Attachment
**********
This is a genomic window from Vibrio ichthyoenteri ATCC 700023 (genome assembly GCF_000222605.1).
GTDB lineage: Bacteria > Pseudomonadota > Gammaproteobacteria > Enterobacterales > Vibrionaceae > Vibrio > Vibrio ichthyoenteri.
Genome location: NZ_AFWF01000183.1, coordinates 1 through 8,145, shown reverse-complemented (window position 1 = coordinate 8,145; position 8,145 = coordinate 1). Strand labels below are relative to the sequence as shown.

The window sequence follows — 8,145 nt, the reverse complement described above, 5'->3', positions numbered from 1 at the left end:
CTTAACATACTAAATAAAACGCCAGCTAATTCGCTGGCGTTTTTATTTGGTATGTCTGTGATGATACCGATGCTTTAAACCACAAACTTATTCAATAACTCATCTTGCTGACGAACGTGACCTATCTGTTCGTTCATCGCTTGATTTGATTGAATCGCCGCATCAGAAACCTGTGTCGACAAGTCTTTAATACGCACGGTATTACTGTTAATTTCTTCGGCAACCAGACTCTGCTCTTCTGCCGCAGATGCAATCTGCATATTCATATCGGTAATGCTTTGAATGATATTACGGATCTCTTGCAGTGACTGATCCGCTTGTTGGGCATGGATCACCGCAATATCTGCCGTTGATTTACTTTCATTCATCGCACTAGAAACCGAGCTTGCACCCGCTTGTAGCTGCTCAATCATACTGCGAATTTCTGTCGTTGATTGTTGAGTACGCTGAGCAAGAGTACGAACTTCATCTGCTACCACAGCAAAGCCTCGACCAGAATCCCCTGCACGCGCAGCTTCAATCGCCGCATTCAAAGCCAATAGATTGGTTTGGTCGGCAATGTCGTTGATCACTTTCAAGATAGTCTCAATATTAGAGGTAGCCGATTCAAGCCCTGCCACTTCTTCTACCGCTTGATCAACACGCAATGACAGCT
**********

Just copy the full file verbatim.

This is a genomic window from Vibrio ichthyoenteri ATCC 700023 (genome assembly GCF_000222605.1).
GTDB lineage: Bacteria > Pseudomonadota > Gammaproteobacteria > Enterobacterales > Vibrionaceae > Vibrio > Vibrio ichthyoenteri.
Genome location: NZ_AFWF01000183.1, coordinates 1 through 8,145, shown reverse-complemented (window position 1 = coordinate 8,145; position 8,145 = coordinate 1). Strand labels below are relative to the sequence as shown.

The window sequence follows — 8,145 nt, the reverse complement described above, 5'->3', positions numbered from 1 at the left end:
CTTAACATACTAAATAAAACGCCAGCTAATTCGCTGGCGTTTTTATTTGGTATGTCTGTGATGATACCGATGCTTTAAACCACAAACTTATTCAATAACTCATCTTGCTGACGAACGTGACCTATCTGTTCGTTCATCGCTTGATTTGATTGAATCGCCGCATCAGAAACCTGTGTCGACAAGTCTTTAATACGCACGGTATTACTGTTAATTTCTTCGGCAACCAGACTCTGCTCTTCTGCCGCAGATGCAATCTGCATATTCATATCGGTAATGCTTTGAATGATATTACGGATCTCTTGCAGTGACTGATCCGCTTGTTGGGCATGGATCACCGCAATATCTGCCGTTGATTTACTTTCATTCATCGCACTAGAAACCGAGCTTGCACCCGCTTGTAGCTGCTCAATCATACTGCGAATTTCTGTCGTTGATTGTTGAGTACGCTGAGCAAGAGTACGAACTTCATCTGCTACCACAGCAAAGCCTCGACCAGAATCCCCTGCACGCGCAGCTTCAATCGCCGCATTCAAAGCCAATAGATTGGTTTGGTCGGCAATGTCGTTGATCACTTTCAAGATAGTCTCAATATTAGAGGTAGCCGATTCAAGCCCTGCCACTTCTTCTACCGCTTGATCAACACGCAATGACAGCT